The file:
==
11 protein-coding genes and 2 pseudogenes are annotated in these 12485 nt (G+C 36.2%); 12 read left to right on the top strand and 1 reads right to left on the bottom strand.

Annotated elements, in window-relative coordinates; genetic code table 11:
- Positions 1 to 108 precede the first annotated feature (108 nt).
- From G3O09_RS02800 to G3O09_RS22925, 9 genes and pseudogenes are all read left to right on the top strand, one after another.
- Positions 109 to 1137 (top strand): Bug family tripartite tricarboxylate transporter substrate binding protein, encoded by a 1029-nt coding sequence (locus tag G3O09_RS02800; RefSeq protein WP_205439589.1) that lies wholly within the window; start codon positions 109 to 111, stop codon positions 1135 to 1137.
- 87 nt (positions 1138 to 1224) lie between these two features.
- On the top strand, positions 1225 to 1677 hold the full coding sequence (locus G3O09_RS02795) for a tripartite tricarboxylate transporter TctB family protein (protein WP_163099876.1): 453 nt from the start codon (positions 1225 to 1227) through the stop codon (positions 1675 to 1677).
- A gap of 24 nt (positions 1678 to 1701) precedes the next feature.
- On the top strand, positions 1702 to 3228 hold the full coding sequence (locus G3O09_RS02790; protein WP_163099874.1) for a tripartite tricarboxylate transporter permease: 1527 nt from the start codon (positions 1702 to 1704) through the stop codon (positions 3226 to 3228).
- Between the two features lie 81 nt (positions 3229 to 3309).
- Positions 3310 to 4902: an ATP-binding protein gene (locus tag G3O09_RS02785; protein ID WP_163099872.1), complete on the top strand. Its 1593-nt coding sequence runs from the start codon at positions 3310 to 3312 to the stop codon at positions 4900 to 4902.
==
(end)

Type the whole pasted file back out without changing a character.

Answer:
11 protein-coding genes and 2 pseudogenes are annotated in these 12485 nt (G+C 36.2%); 12 read left to right on the top strand and 1 reads right to left on the bottom strand.

Annotated elements, in window-relative coordinates; genetic code table 11:
- Positions 1 to 108 precede the first annotated feature (108 nt).
- From G3O09_RS02800 to G3O09_RS22925, 9 genes and pseudogenes are all read left to right on the top strand, one after another.
- Positions 109 to 1137 (top strand): Bug family tripartite tricarboxylate transporter substrate binding protein, encoded by a 1029-nt coding sequence (locus tag G3O09_RS02800; RefSeq protein WP_205439589.1) that lies wholly within the window; start codon positions 109 to 111, stop codon positions 1135 to 1137.
- 87 nt (positions 1138 to 1224) lie between these two features.
- On the top strand, positions 1225 to 1677 hold the full coding sequence (locus G3O09_RS02795) for a tripartite tricarboxylate transporter TctB family protein (protein WP_163099876.1): 453 nt from the start codon (positions 1225 to 1227) through the stop codon (positions 1675 to 1677).
- A gap of 24 nt (positions 1678 to 1701) precedes the next feature.
- On the top strand, positions 1702 to 3228 hold the full coding sequence (locus G3O09_RS02790; protein WP_163099874.1) for a tripartite tricarboxylate transporter permease: 1527 nt from the start codon (positions 1702 to 1704) through the stop codon (positions 3226 to 3228).
- Between the two features lie 81 nt (positions 3229 to 3309).
- Positions 3310 to 4902: an ATP-binding protein gene (locus tag G3O09_RS02785; protein ID WP_163099872.1), complete on the top strand. Its 1593-nt coding sequence runs from the start codon at positions 3310 to 3312 to the stop codon at positions 4900 to 4902.